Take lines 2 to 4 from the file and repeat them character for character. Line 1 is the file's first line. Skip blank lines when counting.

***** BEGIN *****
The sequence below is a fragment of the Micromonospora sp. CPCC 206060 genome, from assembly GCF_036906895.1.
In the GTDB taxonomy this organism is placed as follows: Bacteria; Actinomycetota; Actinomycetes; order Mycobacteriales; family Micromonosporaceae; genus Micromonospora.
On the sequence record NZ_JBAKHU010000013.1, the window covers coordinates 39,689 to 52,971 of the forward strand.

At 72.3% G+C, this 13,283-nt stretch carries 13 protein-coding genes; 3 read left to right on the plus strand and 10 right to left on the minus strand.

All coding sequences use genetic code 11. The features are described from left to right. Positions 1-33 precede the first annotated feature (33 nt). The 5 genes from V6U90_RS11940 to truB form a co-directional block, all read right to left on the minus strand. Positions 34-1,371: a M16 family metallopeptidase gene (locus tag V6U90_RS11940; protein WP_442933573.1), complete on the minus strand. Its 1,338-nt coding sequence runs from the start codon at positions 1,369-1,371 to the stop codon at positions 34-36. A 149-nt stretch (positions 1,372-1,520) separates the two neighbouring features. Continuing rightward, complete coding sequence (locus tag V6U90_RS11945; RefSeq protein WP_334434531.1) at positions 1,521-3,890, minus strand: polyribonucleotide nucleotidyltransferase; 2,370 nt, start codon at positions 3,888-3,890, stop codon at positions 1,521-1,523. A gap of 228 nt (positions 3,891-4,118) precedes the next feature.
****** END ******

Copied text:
In the GTDB taxonomy this organism is placed as follows: Bacteria; Actinomycetota; Actinomycetes; order Mycobacteriales; family Micromonosporaceae; genus Micromonospora.
On the sequence record NZ_JBAKHU010000013.1, the window covers coordinates 39,689 to 52,971 of the forward strand.

At 72.3% G+C, this 13,283-nt stretch carries 13 protein-coding genes; 3 read left to right on the plus strand and 10 right to left on the minus strand.